NEW YORK (CNNfn) - Bridgestone/Firestone Inc. said Tuesday it would reimburse customers up to $100 a tire for exchanging tires involved in the company's voluntary recall and began running ads in 41 newspapers nationwide Wednesday detailing the reimbursement policy.|
On August 9, the Nashville, Tenn.-based unit of Japan's Bridgestone Corp. recalled 6.5 million of its ATX, ATX II and Wilderness models, more than 60 percent of which come as original equipment on Ford Explorers, Mercury Mountaineers and other sport utility vehicles, because of complaints the treads are separating and causing fatal accidents.
Firestone announced its reimbursement plan just hours before the National Highway Traffic Safety Administration raised the number of deaths it was investigating possibly related to the recalled tires from 46 to 62. The NHTSA, a unit of the U.S. Department of Transportation, said it has now received 750 complaints from consumers about the tires.
And in a letter to Secretary of Transportation Rodney Slater dated Monday, U.S. Sen. John McCain (D-Ariz.), the former presidential candidate, urged expansion of the recall and expressed concern about the government's methods for collecting and reporting defect data.
During a briefing with reporters Tuesday, John Lampe, the company's executive vice president, said the company has already replaced more than 100,000 of the tires and has doubled production, ordered competitors' tires and imported tires to help meet demand.
Lampe said the recall would cost the company $350 million for 2000.
Bridgestone/Firestone said customers who paid to replace the Firestone P235/75R15 Radial ATX and Radial ATX II tires made in North America, and P235/75R15 Wilderness AT tires made at the Decatur, Ill., plant will be fully reimbursed.
We hope to quickly reimburse customers for costs they may have incurred replacing tires that now have been recalled," Lampe said.
Lampe said the reimbursement policy covers Firestone tires as well as competitors' tires purchased as replacements retroactive to January 1, 2000.
"We believe this is a simple and fair way to make things right for our customers," Lampe said.
How to get reimbursed
Tires purchased between Jan.1 and Aug. 8 from a company-owned Firestone Tire and Service Center, or authorized Bridgestone/Firestone retailer are covered in the policy as well as competitors' tires purchased between Aug. 9 and Aug. 16 at non-Firestone stores.
Customers will be reimbursed up to $100 a tire including mounting and balancing charges and taxes.
If Bridgestone or Firestone tires are not available, company-authorized retailers are instructed to find equivalent competitors' tires, the company said.
Bridgestone is using the ads in 41 U.S. newspapers to inform customers about the reimbursement policy and instruct them on where to find their tire model numbers. Ford began running such ads on Sunday.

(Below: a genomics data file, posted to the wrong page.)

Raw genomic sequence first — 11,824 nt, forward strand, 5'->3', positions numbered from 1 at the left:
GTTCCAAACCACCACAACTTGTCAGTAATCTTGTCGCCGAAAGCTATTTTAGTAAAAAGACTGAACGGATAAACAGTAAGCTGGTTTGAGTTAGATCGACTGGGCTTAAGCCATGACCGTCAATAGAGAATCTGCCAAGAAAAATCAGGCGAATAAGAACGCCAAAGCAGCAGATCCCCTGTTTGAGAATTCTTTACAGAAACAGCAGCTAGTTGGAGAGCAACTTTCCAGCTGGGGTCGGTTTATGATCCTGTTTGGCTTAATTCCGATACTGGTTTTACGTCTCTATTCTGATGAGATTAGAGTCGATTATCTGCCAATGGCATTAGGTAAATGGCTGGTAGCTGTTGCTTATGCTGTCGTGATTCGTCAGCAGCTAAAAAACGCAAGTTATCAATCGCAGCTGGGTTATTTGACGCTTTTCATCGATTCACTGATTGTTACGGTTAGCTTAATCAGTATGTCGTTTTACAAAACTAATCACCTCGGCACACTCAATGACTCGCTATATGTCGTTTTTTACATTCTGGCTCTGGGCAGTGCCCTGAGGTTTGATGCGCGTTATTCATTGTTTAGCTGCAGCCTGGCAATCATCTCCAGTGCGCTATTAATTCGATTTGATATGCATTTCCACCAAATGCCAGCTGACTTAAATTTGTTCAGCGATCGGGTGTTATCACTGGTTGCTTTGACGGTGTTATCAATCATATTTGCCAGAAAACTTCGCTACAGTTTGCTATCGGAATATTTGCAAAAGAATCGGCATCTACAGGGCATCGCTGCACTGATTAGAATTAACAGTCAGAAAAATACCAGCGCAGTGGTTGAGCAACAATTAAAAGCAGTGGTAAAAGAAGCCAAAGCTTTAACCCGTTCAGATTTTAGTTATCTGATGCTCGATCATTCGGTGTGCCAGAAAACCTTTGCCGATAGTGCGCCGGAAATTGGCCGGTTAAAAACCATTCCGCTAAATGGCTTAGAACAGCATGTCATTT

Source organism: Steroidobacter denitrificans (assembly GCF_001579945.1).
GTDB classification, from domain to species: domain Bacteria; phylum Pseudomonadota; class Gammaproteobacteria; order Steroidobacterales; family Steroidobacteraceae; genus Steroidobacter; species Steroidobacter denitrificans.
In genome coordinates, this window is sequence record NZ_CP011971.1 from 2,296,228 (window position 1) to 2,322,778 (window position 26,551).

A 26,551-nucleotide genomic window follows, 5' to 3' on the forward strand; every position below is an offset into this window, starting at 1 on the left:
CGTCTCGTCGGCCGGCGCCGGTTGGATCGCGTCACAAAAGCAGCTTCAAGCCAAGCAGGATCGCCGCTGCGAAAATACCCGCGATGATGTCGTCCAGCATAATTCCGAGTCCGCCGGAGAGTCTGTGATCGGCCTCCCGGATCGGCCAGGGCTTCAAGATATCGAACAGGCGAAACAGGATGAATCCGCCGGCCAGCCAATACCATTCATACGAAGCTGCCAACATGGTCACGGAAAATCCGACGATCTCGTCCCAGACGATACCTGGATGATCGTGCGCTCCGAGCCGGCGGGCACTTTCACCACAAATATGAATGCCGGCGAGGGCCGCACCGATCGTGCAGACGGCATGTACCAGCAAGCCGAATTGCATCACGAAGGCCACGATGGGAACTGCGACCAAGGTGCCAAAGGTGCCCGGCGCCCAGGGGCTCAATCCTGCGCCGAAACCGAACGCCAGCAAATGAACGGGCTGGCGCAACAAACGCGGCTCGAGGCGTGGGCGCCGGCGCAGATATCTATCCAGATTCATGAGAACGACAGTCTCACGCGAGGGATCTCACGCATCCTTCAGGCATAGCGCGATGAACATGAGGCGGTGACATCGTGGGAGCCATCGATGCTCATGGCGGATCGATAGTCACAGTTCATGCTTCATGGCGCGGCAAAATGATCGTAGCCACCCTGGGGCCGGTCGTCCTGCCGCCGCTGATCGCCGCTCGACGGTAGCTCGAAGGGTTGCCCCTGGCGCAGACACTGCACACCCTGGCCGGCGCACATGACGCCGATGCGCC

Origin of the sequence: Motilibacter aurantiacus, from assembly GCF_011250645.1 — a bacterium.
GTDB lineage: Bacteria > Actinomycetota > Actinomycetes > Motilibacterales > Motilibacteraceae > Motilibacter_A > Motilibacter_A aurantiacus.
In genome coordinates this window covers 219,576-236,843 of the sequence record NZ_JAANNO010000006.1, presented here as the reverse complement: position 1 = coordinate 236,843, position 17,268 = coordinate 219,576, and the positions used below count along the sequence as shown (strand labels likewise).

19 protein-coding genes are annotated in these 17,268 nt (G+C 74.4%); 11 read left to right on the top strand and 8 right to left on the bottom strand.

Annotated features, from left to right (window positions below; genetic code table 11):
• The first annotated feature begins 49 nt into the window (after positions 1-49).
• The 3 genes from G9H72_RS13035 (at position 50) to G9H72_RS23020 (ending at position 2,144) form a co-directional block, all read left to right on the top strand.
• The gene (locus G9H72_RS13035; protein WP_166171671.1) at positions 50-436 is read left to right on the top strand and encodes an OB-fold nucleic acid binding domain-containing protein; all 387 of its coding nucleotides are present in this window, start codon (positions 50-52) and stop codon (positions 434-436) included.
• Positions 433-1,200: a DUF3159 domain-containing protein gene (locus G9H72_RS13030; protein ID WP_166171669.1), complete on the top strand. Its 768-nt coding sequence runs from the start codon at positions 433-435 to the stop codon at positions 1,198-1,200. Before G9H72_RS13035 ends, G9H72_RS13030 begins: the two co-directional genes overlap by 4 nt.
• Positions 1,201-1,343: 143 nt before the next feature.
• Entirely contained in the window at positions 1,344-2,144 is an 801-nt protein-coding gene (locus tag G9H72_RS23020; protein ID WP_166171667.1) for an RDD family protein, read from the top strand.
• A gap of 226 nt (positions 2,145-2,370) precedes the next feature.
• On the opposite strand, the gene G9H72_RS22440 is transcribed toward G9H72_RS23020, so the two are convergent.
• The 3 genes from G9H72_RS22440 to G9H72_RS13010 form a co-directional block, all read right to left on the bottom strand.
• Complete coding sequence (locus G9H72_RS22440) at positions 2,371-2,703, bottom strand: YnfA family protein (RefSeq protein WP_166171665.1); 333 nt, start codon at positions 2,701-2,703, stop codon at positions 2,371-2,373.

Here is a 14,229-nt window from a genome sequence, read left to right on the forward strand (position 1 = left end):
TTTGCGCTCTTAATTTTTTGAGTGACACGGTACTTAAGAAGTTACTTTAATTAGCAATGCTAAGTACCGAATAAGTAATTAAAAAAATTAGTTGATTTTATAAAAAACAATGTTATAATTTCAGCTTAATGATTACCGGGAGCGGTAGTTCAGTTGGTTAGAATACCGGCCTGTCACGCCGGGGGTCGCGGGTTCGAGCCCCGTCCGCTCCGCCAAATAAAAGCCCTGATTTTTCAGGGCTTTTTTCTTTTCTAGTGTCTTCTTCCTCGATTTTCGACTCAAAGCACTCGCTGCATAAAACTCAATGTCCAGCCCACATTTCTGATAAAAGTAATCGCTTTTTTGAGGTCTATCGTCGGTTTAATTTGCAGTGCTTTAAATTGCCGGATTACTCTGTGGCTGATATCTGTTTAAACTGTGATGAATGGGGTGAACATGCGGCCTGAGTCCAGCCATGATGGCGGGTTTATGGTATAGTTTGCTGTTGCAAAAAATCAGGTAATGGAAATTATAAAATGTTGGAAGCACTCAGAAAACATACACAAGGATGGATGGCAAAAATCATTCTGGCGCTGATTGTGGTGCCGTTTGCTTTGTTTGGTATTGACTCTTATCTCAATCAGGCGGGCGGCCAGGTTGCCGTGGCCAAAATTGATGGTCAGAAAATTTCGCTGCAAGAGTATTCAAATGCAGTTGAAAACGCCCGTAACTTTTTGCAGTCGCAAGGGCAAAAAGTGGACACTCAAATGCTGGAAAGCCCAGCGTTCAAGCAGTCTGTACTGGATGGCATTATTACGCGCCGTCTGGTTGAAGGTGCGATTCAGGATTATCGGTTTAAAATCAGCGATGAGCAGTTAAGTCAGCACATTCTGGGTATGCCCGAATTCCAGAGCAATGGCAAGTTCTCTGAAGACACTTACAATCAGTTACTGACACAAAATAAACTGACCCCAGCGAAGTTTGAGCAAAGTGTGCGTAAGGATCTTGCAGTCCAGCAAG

The information will also be available on the company's Web sites www.bridgestone-Firestone.com or www.Firestonetire.com.
Despite these actions, McCain said in his letter that the recall, which is being done in phases beginning initially with Arizona, California, Florida and Texas, should immediately be expanded to simultaneously include all states.
"While I appreciate the efforts of Bridgestone/Firestone Inc. to address a potentially life-threatening safety matter, I have serious doubts that consumers in all states will be adequately protected using this type of phased recall," McCain said in the letter.
McCain also urged scrutiny of the NHTSA's data collection and reporting systems to detect defects amid reports that lawsuits involving the tires began as early as 1992.
Ford stands by Firestone
During Tuesday's briefing, Ford Motor Co. (F: Research, Estimates) spokesman Tom Boughman said Bridgestone/Firestone would not "lose any business from Ford" because of the recall, but was less certain when asked if the No. 2 U.S. automaker would expand the use of Firestone tires as original equipment on other vehicles.
Baughman's comments reiterate the company's statement Monday that it will continue using Firestone tires, but step up quality monitoring at its plants.
Both Ford and Firestone officials said Tuesday that a broader recall is not necessary.
Officials are continuing to investigate why the tires are failing, enlisting help from Ford, which has had a close relationship with Firestone since 1906. Reports indicate the treads are peeling off their casings, sometimes when the vehicles are traveling at high speeds.
Ford's Chief Executive Officer Jac Nasser dismissed consumer groups that have criticized the two companies for not having acted sooner, saying in an interview with Reuters that the groups have "no facts, no data about Firestone's tire recall." But Nasser acknowledged to Reuters that Ford might consider diversifying its tire sourcing in the future.
A focus of the investigation has been manufacturing processes at the Decatur plant where many of the recalled tires were manufactured. The company denied suggestions from critics that replacement workers hired at the plant during a 1994-1995 strike were the cause. Because many of the incidents occurred in southern states, officials have said they suspect heat could be a factor.
However, Lampe said Tuesday he believes the investigation will reveal that many of the tires failed because of improper maintenance. Officials recommended keeping the tires inflated to at least 30 pounds per square inch (PSI), but not to let tires fall below 26 PSI.
"Tires are not bullet-proof. A leading cause of any tire problem is maintenance, especially inflation and poor repair," Lampe said. "That in a high number of places will be the cause."
Lampe said Firestone has also increased the number of people in its stores and customer service representatives to handle the overwhelming number of inquiries from concerned customers.